Sanae Suzuki heals from ovarian cancer with a macrobiotic diet
Sanae Suzuki was diagnosed with cancer in 1993 following a very stressful period in her life. She had recently divorced her husband, lost her father to liver cancer, and then her mother’s health started failing too. She was already suffering emotionally, but then she began feeling exhausted all of the time and experiencing a low grade fever which led her to seek medical attention.
The doctors said that the ovarian cancer was very aggressive and that she needed to have her left ovary removed right away followed by chemotherapy. Sanae didn’t have medical insurance at the time and wasn’t sure what she was going to do. She even contemplated going back to Japan to have the surgery and further treatments there to avoid the costs.
She says that she had first heard about the healing benefits of a macrobiotics diet several years earlier from the owner of a Japanese natural food store that she would frequent, and this person volunteered to teach her how to do the diet as part of her healing plan. Sanae began reading the book [easyazon_link identifier=”0312561067″ locale=”US” tag=”cancomanaltro-20″]The Cancer Prevention Diet, Revised and Updated Edition: The Macrobiotic Approach to Preventing and Relieving Cancer[/easyazon_link] and then scheduled a meeting with Cecil Levin, a renowned macrobiotics counselor. Prior to the meeting with Cecil she was asked to make a detailed diary of all of the foods that she had been eating so that she could thoroughly examine how her diet might have played a role in the development of her illness.
Sanae was very weak when she began taking the macrobiotic classes. She says this about the experience, “I used to lay down while the instructor was teaching the class because I was so weak. But I took notes . . . and then I would show my boyfriend Eric what to do.” Once on the diet she reports that she began to have detoxing symptoms which included flu like symptoms, fever, and toxic discharge which lasted for several weeks. She said that it took an entire year before she began improve. She says, “slowly, but gradually, I started getting better . . .with no other treatments beside eating macrobiotic food.”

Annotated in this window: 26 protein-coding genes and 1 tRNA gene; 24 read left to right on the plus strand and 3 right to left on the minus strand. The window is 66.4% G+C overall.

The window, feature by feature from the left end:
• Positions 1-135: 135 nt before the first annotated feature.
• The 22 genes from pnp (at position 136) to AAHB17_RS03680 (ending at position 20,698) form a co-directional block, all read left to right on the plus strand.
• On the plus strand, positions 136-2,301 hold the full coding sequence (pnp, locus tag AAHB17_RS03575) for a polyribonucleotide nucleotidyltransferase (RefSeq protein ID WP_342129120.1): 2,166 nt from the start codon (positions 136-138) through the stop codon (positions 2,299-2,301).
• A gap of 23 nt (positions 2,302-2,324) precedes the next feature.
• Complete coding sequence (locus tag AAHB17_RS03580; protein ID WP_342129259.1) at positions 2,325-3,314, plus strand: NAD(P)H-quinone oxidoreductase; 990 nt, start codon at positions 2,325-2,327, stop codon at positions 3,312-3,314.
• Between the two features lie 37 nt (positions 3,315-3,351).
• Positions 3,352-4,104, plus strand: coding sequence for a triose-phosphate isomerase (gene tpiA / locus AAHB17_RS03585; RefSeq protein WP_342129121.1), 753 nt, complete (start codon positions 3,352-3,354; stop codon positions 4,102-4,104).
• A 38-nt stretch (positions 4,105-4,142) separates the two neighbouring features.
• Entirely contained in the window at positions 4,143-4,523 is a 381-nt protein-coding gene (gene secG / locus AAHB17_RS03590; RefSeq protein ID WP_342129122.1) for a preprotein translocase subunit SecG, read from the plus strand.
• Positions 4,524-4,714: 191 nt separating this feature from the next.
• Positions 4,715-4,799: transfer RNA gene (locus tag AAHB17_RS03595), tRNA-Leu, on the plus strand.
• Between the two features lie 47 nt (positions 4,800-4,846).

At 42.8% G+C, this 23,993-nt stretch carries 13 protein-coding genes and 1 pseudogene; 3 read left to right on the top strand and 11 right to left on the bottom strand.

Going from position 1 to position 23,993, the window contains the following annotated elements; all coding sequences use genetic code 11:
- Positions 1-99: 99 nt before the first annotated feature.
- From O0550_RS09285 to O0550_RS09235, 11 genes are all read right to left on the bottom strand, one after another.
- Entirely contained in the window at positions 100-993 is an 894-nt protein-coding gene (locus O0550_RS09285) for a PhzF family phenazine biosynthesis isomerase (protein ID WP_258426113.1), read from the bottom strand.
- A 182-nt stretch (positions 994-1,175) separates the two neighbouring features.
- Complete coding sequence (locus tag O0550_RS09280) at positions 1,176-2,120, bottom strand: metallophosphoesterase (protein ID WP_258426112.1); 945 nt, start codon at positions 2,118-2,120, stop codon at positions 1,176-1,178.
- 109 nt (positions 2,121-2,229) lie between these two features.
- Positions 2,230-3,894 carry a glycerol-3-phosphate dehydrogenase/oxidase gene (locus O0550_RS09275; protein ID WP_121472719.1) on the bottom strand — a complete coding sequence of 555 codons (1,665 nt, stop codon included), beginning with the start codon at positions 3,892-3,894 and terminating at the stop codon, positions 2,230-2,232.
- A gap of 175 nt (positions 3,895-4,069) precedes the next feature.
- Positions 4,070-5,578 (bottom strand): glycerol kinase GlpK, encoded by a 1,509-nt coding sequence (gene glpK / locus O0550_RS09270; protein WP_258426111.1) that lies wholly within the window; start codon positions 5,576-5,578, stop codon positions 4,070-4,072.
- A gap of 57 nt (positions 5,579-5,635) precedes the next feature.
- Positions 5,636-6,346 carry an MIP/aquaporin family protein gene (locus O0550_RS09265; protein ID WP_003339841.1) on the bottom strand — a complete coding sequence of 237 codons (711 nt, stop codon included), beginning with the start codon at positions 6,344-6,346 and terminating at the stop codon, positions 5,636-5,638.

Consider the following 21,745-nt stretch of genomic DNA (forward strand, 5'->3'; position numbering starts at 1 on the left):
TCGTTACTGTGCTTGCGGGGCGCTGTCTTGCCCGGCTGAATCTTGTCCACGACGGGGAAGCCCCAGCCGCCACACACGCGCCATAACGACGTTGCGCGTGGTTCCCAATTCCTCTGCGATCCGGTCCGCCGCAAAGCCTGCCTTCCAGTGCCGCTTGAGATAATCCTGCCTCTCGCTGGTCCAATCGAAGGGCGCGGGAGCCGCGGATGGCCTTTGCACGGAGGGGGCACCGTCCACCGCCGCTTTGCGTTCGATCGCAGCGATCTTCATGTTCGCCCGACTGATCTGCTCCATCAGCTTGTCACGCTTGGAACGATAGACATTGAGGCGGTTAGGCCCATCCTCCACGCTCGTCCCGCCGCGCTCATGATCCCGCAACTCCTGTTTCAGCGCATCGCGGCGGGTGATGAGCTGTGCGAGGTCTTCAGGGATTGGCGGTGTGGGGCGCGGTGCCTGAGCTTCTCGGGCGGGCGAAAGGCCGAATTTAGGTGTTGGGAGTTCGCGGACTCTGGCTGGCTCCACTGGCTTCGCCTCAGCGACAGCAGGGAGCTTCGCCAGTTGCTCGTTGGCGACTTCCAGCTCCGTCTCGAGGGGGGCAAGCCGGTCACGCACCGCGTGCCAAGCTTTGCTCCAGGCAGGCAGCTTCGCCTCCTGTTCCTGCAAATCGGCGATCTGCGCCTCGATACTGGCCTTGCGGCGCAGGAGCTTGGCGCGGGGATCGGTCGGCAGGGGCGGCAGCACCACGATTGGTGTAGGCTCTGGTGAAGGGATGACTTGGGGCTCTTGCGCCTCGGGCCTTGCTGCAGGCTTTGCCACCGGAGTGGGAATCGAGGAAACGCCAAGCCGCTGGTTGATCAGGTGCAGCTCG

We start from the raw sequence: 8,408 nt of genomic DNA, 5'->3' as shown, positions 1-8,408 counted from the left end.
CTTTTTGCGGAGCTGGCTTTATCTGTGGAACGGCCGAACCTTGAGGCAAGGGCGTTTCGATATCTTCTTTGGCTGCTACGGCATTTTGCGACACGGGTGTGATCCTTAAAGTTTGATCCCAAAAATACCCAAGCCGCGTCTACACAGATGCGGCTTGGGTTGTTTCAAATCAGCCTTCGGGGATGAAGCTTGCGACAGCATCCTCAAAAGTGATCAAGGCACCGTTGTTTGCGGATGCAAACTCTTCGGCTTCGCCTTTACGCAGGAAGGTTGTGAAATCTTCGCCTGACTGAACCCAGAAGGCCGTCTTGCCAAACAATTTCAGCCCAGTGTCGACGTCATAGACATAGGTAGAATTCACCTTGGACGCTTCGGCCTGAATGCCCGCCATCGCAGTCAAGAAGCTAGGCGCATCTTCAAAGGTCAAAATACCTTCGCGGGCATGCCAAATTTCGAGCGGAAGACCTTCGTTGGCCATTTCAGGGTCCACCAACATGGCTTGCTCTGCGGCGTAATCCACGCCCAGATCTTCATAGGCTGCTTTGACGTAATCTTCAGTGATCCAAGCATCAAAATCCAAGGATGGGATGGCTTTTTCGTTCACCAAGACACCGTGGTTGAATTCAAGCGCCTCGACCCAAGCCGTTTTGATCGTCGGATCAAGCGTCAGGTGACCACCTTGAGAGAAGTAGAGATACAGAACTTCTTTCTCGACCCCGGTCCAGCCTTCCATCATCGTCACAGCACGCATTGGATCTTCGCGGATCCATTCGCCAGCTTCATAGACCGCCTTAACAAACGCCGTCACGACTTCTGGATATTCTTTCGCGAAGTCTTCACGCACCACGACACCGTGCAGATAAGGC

Suzuki confesses that giving up sweets was her biggest challenge. She would often ask Eric to bring home desserts from the restaurant where he was working, so he started experimenting and soon became an expert at making sugarless and non-dairy desserts for her. “I couldn’t kick sugar,” Suzuki admits. “so Eric learned to make macrobiotic desserts and this really saved my life. He’ll say that he had no choice, but of course he had a choice. He’s a wonderful person. Then my healing got even better.”
One year later Sanae was in complete remission. She then went to study with Michio Kushi, a world leader of Macrobiotic education and completed all four levels at the Kushi Institute in Becket, MA and began teaching her own classes.
The couple says that macrobiotics was more of a lifestyle adjustment than just a diet and they continue to live their lives as chemical-free as possible. This is true with the food they eat, to the clothes that they choose to wear and the products that they use in their everyday lives. They also believe in eating with the seasons, such as incorporating stews in the winter and eating fresh sprouts, greens, wheat and barley in the spring.
Together, they own and run the restaurant ‘Seed’ which is located in Venice Beach, CA. The restaurant offers wholesome, vegan, organic, and minimally produced food that is locally grown and without animal products, dairy, eggs, or refined sugars. Sanae continues to teach community classes as well at her home studio and she is the author of several books for those looking for more information on switching to a macrobiotics diet.
Sanae shares some details of her experience of using macrobiotics to heal
Macrobiotic Dietary Principles
In 2002, the Kushi Institute, the world’s leading macrobiotic educational center, located in Becket, Massachusetts, presented five cases of healing cancer to the Cancer Advisory Panel for Complementary and Alternative Medicine (CAPCAM) at the National Center for Complementary and Alternative Medicine. A panel of 15 physicians and scientists reviewed all the evidence presented and unanimously recommended that the Kushi Institute receive government funding for a clinical study on macrobiotics as a treatment for those diagnosed with breast or melanoma skin cancers.
George Yu, a clinical professor of urology at George Washington University Medical Center, and the person who presented the cases on behalf of the Kushi Institute, offers one explanation of why macrobiotics might help. He says that the diet’s reliance on fermented foods like miso have good bacteria, which produce many enzymes. He explains. “Those enzymes may have some way of keeping the body in balance, breaking food down, preventing inflammation, and decreasing toxic accumulation.” The simplicity of the diet also improves the elimination process, which contributes to its detoxing effect. Yu says approximately one-third of people who adopt a macrobiotic way of life recover from their illness after three to six months on the diet. “Why it doesn’t work for the other two-thirds, I don’t know,” he admits.